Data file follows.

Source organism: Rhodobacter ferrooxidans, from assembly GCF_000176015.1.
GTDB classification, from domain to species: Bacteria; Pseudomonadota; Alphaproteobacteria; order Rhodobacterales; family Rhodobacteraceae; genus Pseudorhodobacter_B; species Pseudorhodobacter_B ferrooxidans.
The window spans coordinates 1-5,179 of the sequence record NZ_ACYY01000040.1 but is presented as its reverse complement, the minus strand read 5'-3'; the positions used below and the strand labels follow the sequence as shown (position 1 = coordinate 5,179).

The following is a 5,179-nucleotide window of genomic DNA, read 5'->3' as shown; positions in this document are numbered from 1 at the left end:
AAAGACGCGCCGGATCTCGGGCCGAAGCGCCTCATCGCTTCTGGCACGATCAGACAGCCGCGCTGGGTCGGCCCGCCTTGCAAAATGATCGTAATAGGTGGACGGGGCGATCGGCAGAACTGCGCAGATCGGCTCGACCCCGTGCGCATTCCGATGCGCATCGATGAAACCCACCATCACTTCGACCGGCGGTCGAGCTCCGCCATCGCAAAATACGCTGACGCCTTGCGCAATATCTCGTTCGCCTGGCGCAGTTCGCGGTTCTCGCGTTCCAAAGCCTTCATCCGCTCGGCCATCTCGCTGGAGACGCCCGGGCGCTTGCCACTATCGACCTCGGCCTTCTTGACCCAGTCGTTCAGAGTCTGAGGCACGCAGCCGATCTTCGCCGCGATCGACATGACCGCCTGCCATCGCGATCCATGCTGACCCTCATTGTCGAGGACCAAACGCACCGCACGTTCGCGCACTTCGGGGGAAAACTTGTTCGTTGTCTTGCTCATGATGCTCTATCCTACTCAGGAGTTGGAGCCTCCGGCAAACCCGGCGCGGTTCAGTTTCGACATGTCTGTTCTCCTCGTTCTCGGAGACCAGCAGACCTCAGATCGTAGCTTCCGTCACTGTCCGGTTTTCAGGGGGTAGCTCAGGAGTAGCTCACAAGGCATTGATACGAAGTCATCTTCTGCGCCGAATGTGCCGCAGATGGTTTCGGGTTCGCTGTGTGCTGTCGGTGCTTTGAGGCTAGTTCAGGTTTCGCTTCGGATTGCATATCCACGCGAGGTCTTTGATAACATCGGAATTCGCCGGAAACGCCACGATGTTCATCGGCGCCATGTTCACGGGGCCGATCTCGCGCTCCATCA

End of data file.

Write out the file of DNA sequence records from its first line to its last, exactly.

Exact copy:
Source organism: Rhodobacter ferrooxidans, from assembly GCF_000176015.1.
GTDB classification, from domain to species: Bacteria; Pseudomonadota; Alphaproteobacteria; order Rhodobacterales; family Rhodobacteraceae; genus Pseudorhodobacter_B; species Pseudorhodobacter_B ferrooxidans.
The window spans coordinates 1-5,179 of the sequence record NZ_ACYY01000040.1 but is presented as its reverse complement, the minus strand read 5'-3'; the positions used below and the strand labels follow the sequence as shown (position 1 = coordinate 5,179).

The following is a 5,179-nucleotide window of genomic DNA, read 5'->3' as shown; positions in this document are numbered from 1 at the left end:
AAAGACGCGCCGGATCTCGGGCCGAAGCGCCTCATCGCTTCTGGCACGATCAGACAGCCGCGCTGGGTCGGCCCGCCTTGCAAAATGATCGTAATAGGTGGACGGGGCGATCGGCAGAACTGCGCAGATCGGCTCGACCCCGTGCGCATTCCGATGCGCATCGATGAAACCCACCATCACTTCGACCGGCGGTCGAGCTCCGCCATCGCAAAATACGCTGACGCCTTGCGCAATATCTCGTTCGCCTGGCGCAGTTCGCGGTTCTCGCGTTCCAAAGCCTTCATCCGCTCGGCCATCTCGCTGGAGACGCCCGGGCGCTTGCCACTATCGACCTCGGCCTTCTTGACCCAGTCGTTCAGAGTCTGAGGCACGCAGCCGATCTTCGCCGCGATCGACATGACCGCCTGCCATCGCGATCCATGCTGACCCTCATTGTCGAGGACCAAACGCACCGCACGTTCGCGCACTTCGGGGGAAAACTTGTTCGTTGTCTTGCTCATGATGCTCTATCCTACTCAGGAGTTGGAGCCTCCGGCAAACCCGGCGCGGTTCAGTTTCGACATGTCTGTTCTCCTCGTTCTCGGAGACCAGCAGACCTCAGATCGTAGCTTCCGTCACTGTCCGGTTTTCAGGGGGTAGCTCAGGAGTAGCTCACAAGGCATTGATACGAAGTCATCTTCTGCGCCGAATGTGCCGCAGATGGTTTCGGGTTCGCTGTGTGCTGTCGGTGCTTTGAGGCTAGTTCAGGTTTCGCTTCGGATTGCATATCCACGCGAGGTCTTTGATAACATCGGAATTCGCCGGAAACGCCACGATGTTCATCGGCGCCATGTTCACGGGGCCGATCTCGCGCTCCATCA